Noulevac: A Canton of Mystery—4E
Every city has its center. Every metropolis, village and town has a “downtown” to call its own, a place said to embody the very traits that the area is known for. For Albeit, this “center” is not just a geographic dot on the map but the cultural heartbeat of the entire place. Its name is Noulevac.
A good chunk of the area within Albeit’s city limits can be classified as “downtown.” Unterwalden, Phoebe, Graupel share that designation, which means an extra subway line and higher-density housing and office space. Noulevac, then, is the downtown of Albeit’s four downtowns. As the only “landlocked” Canton, it’s surrounded by city on every corner and serves as a hub for the region as a whole. This makes it a government and transportation hotspot, of course, but nobody thinks of the Canton in terms of roads or bureaucracy. They see it as the standard by which all other Cantons are judged; the epicenter of the cultural and intellectual earthquake that Albeit has come to embody.
Noulevac was not always as prominent as it is today. At the onset of the city’s development, Unterwalden and Phoebe—the commercial and residential centers of Albeit—stole much of the show. Many predicted that Noulevac, a mixed development that lacked Phoebe’s high-density apartments or Unterwalden’s skyscrapers, would soon become dormant as residents moved elsewhere.
Such claims were based on the assumption that Albeitians are like all other city dwellers: that they care only about tall buildings, skylit shots and fashionable neighborhoods. Noulevac boasted none of these, but what it did offer was the very thing that most Albeitians look for: a place where independence and originality are valued over conformity and the mainstream. Noulevac is famous for its “creative camaraderie,” an atmosphere where writing, art, design and other right-brained activities are valued and appreciated. Unterwalden drew in the businessmen, but Noulevac attracted that odd breed that enjoyed creating over earning. It is no secret which Canton became more popular citywide.
It would be a grave mistake, however, to label the district as “bohemian,” “cosmopolitan” or even rebellious. Noulevac is not the stereotypical “art district” for private college students. 70 percent of its residents are between the ages of 30 and 60; the remaining 30 percent, surprisingly enough, are mainly senior citizens. The people who live and work here don’t follow trends as much as they do their creative whims, resulting in a Canton whose dress and residences seem to belie their right-brained nature. Fashion-oriented? No. Avant-garde? Few “Vaccies” even know what that means. Passionate and committed to developing their creative abilities? Yes, say the Canton’s residents.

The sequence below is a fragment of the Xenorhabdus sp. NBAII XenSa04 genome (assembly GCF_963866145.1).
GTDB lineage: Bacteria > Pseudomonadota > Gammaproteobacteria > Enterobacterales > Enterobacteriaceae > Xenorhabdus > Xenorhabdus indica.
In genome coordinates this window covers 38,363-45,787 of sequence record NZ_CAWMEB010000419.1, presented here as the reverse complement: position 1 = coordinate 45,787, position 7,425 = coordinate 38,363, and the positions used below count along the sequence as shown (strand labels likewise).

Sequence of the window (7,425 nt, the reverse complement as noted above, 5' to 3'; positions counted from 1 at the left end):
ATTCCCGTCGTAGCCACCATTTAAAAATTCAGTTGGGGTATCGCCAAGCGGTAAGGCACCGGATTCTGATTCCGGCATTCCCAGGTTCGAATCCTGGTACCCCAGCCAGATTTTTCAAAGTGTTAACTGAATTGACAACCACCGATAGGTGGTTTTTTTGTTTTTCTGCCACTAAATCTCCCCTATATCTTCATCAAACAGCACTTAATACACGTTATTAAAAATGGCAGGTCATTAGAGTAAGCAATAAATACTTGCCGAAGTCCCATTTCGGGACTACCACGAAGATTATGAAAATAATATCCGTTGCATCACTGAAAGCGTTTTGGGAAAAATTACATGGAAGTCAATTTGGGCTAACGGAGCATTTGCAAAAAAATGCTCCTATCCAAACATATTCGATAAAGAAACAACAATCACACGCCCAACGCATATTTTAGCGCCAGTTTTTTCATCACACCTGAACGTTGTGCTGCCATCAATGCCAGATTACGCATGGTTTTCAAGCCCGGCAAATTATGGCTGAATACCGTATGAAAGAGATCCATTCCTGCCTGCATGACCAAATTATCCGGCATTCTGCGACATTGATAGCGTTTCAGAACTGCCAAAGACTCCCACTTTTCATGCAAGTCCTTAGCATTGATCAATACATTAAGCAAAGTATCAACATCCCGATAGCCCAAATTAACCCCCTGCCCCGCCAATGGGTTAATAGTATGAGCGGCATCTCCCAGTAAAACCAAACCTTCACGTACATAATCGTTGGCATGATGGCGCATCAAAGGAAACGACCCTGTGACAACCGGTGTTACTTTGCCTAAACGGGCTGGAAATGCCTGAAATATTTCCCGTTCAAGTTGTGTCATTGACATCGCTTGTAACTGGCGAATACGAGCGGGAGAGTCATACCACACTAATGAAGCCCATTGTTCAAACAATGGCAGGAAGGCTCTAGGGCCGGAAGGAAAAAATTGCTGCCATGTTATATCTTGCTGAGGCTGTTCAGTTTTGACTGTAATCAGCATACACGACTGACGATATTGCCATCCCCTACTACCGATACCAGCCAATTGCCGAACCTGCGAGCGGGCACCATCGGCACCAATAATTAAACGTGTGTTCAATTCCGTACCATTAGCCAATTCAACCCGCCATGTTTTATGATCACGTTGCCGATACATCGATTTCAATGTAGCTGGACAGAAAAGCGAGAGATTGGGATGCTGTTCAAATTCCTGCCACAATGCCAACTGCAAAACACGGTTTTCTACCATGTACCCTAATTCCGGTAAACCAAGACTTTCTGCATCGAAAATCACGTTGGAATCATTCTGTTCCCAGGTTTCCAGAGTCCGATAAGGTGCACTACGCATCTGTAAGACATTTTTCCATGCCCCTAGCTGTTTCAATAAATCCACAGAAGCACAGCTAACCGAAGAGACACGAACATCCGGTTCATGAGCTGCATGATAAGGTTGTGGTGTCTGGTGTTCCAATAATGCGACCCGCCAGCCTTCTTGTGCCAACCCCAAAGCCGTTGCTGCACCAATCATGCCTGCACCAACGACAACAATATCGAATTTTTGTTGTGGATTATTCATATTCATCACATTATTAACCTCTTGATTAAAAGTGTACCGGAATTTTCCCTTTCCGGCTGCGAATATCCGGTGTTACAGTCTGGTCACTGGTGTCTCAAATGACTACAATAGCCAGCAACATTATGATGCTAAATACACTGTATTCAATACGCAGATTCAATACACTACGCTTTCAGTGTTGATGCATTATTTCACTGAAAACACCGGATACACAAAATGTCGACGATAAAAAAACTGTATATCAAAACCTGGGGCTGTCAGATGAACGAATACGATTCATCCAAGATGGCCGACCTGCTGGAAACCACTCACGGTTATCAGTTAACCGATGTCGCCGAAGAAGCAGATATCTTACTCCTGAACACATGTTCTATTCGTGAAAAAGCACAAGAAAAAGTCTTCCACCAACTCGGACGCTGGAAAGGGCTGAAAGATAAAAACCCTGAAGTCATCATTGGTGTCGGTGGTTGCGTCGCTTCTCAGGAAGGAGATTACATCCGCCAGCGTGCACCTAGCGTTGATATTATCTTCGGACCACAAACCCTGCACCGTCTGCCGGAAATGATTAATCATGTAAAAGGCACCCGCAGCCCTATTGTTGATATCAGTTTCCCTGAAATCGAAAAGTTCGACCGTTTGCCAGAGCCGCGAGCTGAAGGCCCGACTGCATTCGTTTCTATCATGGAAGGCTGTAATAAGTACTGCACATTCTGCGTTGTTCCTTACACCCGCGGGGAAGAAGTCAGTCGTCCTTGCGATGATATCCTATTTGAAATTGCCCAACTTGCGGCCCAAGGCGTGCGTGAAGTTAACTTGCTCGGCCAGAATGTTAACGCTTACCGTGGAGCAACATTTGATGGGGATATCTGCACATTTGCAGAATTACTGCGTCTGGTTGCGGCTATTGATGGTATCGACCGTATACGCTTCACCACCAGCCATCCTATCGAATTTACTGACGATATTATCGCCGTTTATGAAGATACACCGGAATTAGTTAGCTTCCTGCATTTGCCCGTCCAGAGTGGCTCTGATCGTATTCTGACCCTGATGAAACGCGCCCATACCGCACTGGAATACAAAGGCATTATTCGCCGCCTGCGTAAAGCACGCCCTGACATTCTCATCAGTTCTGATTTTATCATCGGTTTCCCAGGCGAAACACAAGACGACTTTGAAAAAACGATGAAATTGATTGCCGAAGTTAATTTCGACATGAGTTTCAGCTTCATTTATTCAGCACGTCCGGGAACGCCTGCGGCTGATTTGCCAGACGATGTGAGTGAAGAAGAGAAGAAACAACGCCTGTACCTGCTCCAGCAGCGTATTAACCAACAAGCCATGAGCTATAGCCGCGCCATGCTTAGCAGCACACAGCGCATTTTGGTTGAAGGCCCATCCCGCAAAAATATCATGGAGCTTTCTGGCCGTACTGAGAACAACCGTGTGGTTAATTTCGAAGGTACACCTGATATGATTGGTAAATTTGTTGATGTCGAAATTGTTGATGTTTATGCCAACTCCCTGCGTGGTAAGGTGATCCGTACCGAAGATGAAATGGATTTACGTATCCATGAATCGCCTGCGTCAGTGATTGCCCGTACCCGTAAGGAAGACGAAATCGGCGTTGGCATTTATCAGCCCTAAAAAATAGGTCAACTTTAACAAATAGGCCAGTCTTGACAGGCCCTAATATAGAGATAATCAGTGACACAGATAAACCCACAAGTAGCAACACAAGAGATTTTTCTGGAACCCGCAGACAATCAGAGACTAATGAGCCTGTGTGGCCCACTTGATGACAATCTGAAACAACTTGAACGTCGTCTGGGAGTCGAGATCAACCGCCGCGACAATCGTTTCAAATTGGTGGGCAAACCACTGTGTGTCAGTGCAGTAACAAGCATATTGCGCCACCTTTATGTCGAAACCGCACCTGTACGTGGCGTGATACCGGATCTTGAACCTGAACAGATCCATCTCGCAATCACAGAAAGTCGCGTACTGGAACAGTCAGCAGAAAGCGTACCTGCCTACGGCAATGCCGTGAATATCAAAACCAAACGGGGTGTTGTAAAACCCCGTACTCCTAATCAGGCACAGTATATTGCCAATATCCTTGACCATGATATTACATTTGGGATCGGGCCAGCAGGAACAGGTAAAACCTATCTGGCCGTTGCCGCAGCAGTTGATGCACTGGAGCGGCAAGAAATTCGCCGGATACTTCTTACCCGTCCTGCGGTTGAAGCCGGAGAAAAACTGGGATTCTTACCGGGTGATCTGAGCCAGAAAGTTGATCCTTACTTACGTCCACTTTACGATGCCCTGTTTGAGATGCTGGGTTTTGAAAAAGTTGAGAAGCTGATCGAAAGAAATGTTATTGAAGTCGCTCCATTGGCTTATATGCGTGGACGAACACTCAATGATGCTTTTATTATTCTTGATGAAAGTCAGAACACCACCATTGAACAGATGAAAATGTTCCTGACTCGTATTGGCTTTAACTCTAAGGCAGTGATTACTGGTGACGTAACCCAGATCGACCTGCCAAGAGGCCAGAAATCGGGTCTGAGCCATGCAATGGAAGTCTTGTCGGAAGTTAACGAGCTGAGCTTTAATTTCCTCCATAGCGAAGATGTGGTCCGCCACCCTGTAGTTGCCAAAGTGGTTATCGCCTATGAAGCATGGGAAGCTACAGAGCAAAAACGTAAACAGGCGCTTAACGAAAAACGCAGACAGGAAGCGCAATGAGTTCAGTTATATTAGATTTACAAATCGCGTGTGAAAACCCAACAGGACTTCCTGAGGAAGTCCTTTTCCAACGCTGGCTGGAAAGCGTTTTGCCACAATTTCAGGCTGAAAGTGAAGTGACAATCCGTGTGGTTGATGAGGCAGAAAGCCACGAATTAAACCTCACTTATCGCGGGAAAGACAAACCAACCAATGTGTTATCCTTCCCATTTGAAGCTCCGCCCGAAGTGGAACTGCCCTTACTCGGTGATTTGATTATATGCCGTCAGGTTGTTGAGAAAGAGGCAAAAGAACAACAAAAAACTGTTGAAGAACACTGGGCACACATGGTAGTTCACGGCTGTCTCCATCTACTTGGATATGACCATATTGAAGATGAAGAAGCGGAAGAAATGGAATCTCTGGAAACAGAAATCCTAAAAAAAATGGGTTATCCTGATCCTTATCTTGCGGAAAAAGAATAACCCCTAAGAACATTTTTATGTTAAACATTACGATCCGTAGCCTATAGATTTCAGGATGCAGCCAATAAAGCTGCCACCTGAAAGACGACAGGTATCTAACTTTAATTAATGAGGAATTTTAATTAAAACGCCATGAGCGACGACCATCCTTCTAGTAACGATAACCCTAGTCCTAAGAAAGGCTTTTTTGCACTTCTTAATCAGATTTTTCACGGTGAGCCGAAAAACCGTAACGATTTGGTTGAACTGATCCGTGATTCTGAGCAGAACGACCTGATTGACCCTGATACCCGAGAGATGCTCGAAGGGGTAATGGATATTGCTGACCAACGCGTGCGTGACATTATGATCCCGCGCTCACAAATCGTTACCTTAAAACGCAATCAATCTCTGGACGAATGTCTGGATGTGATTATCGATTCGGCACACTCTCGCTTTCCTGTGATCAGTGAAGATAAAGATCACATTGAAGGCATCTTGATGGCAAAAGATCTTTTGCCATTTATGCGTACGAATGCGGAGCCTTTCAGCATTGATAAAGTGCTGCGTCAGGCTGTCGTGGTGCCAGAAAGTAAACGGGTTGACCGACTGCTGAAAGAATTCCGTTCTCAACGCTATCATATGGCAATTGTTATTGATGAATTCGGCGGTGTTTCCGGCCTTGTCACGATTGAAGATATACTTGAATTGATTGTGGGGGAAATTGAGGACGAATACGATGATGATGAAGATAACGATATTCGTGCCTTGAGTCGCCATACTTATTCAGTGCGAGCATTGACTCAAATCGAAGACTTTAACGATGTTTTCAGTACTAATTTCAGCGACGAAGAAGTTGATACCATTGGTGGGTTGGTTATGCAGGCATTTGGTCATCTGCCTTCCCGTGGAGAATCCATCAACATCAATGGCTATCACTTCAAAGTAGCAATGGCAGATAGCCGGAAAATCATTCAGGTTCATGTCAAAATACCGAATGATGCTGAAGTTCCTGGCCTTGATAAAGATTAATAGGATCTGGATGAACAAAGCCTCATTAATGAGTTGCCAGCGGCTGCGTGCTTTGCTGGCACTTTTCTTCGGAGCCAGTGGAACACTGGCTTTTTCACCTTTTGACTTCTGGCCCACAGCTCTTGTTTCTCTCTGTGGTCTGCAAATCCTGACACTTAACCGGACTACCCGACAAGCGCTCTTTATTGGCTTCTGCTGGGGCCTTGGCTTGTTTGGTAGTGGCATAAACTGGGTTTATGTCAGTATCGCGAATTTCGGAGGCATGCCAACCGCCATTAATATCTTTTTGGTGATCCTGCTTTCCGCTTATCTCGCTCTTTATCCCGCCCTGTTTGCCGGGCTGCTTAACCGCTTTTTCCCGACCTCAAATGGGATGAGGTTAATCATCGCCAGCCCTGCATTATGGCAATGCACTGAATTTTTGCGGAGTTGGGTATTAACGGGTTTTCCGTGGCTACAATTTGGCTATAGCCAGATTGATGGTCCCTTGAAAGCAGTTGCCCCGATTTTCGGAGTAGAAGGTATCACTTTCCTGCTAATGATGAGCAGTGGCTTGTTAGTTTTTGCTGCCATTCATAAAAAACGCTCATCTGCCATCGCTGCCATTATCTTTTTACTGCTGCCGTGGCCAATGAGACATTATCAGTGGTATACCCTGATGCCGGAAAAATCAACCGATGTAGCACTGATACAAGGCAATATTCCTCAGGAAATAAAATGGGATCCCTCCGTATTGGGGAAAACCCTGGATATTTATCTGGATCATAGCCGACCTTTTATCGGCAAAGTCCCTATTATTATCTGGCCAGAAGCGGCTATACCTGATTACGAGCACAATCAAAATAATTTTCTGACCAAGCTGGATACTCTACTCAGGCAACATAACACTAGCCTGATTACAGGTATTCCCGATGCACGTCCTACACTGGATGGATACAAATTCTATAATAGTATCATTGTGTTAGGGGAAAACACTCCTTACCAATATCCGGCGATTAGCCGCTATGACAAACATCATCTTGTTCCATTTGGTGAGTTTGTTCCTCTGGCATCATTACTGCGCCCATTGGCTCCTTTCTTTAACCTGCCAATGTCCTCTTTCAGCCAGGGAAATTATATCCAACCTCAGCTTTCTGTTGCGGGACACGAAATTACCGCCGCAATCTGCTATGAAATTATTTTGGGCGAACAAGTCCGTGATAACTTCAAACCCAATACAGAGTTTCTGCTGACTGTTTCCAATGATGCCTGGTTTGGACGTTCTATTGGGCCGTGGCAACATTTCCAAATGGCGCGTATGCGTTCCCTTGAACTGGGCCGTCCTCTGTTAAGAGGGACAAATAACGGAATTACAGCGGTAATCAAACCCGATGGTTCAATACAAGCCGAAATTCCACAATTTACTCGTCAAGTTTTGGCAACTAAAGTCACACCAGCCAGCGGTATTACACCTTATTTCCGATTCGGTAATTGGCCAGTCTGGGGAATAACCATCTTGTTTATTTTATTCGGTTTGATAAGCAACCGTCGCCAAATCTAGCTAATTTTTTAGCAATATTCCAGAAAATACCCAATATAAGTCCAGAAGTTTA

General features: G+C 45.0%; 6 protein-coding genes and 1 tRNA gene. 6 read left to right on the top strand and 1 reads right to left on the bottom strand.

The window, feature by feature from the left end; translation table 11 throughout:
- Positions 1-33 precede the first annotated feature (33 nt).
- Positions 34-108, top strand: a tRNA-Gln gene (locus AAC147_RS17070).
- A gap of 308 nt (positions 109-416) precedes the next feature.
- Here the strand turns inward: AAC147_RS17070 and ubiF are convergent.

At the same time, Noulevac’s 60,000 inhabitants aren’t always prone to share their work with the world. Many describe themselves as introverts through and through, in the sense that interaction takes second fiddle to introspection. Residents can go decades without knowing (or understanding, at the least) the people who live next door. This, in part, is why the area has come to assume the title of “Mystery Canton.” Noulevac is the Canton that started the tradition of secret societies: groups that work together on creative projects while keeping their work shielded from the outside world. Some of Albeit’s most legendary societies base their roots here, although—not surprisingly—few can gauge the full extent of Noulevac’s secret society involvement. All that can be said is that the majority of the residents are affiliated with at least one mystery group, in-Canton or otherwise.
Even the district’s design has generated some interest. Urban planner Bernardo Focelli never did reveal why he gave the Canton its seemingly arbitrary name, or the derivation of the street names for the city’s two crossroads: Ekspiotoc and Ewtenpia. At least one society is said to understand the meaning.
There is no limit to the cultural symbols with which people can define Noulevac: the A-frame houses that much of the Canton lives in; the interconnected buildings (either by skybridge or tunnel) that secret societies have built; or Noulevac Park, a garden whose chief draw is the elaborate wood-wrought castle in the middle. The beauty of the Canton, though, is that all one-dimensional labels tend to fall short. The only way that one can truly understand the district is to spend a little time in the area, to interact with the shyly brilliant inhabitants, to receive a “Letter of Invitation” from one of the district’s secret societies. Then, and only then can they come to see the full cultural and creative extent of the Canton called Noulevac.